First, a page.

Boston Appeared on Zillow’s List of Cities with Housing Markets at “Crisis Levels”

Surprisingly, plenty of other places are worse off than us.

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Boston is number one at a lot of things. We’re America’s best city for startups, we’re ranked the top town for active living, and we’re consistently awarded the title of the smartest city in the country. But in a recent housing market report from Zillow, Boston is not number one for once—and that’s definitely a good thing.

The report identifies the 35 U.S. cities where the housing shortage is at “crisis levels.” With its shrinking inventory and famously sky-high prices, Boston, of course, made the list. But among the 15 metro areas that experienced the biggest year-over-year declines, we only clock in at number 12. (We’re not number one!)

According to Zillow, the total amount of homes on the market is down 10 percent since last year, which tallies three years in a row that inventory levels have decreased across the country.

“On the supply side, the market is starving for new homes, but it won’t be easy for builders struggling with high and rising land, labor and lumber costs,” said Aaron Terrazas, a senior economist at Zillow. “Aging millennials and young families may be able to find more affordable new homes for sale this year, but they’ll most likely be in further-flung suburbs with more grueling commutes to urban job centers.”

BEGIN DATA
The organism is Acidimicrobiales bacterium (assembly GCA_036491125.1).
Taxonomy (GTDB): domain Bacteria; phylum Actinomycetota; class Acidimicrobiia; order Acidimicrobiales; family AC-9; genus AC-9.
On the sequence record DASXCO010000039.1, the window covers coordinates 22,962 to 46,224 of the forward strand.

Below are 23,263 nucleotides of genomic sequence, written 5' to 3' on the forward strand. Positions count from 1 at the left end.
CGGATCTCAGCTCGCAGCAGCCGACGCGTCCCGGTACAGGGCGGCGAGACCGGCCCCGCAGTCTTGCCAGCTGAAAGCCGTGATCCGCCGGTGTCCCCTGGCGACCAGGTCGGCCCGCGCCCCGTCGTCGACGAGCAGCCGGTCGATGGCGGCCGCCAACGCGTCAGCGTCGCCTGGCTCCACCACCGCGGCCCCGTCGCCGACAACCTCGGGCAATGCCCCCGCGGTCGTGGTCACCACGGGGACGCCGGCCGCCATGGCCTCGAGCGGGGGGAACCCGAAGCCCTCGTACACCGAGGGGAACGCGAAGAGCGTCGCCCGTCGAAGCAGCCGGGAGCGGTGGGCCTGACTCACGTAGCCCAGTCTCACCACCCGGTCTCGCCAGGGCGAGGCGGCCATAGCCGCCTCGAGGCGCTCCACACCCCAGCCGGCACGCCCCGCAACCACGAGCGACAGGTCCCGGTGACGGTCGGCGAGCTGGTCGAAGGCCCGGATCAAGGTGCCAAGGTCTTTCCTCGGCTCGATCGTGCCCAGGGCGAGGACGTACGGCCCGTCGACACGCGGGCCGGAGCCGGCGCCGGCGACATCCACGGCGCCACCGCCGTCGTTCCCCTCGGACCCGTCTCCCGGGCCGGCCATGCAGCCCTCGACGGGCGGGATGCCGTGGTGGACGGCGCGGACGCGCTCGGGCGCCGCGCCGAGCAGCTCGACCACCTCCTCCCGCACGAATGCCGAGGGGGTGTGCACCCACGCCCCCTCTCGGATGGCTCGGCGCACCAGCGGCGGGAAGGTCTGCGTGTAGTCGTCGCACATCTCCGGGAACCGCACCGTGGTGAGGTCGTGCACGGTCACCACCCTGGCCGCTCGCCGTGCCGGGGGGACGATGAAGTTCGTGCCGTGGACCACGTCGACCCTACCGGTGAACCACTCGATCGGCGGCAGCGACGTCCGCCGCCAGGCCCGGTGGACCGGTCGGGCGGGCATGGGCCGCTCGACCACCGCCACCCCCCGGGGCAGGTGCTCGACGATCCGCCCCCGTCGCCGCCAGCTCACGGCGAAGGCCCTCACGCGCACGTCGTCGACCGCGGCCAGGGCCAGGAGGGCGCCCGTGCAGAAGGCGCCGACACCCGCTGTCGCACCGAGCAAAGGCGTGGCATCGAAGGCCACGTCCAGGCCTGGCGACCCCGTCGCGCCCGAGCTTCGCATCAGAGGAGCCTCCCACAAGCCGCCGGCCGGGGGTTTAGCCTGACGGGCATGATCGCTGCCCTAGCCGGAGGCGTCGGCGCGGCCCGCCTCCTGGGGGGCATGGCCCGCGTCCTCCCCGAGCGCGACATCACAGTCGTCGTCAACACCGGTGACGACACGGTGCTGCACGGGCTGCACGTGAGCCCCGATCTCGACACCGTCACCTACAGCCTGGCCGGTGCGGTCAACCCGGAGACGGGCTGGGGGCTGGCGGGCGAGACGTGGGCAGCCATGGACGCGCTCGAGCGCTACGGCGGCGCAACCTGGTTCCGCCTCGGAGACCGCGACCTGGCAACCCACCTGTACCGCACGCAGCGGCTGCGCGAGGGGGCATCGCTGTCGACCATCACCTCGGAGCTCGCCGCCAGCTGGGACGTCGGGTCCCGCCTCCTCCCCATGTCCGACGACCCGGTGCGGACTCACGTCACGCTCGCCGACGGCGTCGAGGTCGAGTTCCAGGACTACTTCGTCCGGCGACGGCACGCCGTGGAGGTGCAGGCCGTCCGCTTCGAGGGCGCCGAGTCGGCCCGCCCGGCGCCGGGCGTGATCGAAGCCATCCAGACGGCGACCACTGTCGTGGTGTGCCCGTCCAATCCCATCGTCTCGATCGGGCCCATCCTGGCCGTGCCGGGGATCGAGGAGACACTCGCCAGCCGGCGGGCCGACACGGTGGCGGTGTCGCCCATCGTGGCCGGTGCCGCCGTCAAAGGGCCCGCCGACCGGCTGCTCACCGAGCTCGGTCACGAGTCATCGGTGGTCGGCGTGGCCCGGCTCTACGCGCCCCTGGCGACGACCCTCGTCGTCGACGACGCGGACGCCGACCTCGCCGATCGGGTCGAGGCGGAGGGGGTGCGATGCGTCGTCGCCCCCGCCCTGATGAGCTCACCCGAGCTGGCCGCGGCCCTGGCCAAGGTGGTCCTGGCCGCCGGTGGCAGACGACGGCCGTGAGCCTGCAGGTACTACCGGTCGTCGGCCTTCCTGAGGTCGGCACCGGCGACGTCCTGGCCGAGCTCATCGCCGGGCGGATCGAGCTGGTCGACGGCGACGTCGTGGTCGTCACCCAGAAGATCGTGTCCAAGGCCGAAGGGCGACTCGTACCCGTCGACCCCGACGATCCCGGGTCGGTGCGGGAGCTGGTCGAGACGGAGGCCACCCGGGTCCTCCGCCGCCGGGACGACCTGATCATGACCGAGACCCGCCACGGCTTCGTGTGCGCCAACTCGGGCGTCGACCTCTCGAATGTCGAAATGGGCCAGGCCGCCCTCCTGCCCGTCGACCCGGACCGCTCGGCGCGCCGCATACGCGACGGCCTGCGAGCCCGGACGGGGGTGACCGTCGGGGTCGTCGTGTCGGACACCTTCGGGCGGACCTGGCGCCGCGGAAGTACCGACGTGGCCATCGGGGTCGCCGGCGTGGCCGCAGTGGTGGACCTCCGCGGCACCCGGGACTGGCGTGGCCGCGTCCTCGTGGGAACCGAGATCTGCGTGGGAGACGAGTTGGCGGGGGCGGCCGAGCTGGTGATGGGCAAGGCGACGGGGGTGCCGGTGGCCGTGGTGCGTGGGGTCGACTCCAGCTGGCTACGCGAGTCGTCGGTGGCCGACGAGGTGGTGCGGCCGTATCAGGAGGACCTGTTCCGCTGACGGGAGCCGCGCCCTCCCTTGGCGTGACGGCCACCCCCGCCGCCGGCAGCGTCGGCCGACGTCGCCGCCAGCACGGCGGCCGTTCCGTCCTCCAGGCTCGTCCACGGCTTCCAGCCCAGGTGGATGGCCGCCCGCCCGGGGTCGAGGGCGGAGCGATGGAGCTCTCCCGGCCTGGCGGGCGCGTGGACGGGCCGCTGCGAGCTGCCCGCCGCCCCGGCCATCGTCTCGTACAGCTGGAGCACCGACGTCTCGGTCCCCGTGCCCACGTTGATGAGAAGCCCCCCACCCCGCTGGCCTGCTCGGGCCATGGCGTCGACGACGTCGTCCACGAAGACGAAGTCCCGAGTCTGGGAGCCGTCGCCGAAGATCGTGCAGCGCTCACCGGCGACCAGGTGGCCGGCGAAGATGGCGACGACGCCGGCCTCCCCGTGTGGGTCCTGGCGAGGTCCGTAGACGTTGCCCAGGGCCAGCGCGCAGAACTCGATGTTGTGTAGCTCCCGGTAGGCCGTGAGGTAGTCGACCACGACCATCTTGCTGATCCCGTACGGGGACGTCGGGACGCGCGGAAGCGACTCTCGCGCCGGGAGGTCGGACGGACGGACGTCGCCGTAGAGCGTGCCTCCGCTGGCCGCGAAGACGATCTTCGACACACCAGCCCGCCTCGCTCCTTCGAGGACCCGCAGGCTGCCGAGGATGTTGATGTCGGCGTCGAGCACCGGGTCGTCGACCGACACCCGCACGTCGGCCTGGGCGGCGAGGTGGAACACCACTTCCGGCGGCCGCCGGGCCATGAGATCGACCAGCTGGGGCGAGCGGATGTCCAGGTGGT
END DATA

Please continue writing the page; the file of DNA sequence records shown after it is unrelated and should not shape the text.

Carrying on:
If you thought things were tough here, be glad you’re not struggling to find a place to live in San Jose, California. It’s the number one city where the housing shortage hurts the most, with 41 percent fewer homes on the market compared to a year ago. Boston, which has 15 percent fewer homes for sale, was also beat out by San Francisco, Denver, Las Vegas, Indianapolis, and even Columbus, Ohio.

Zillow reports the median U.S. home value rose 6.5 percent over the past year to $206,300—the highest it has ever been. And those ballooning prices, which can be chalked up to a lack of available houses and a strong demand from buyers, will continue to rise. So, we suppose Boston can take solace in the fact that we’re not alone when it comes to housing struggles. Are you comforted?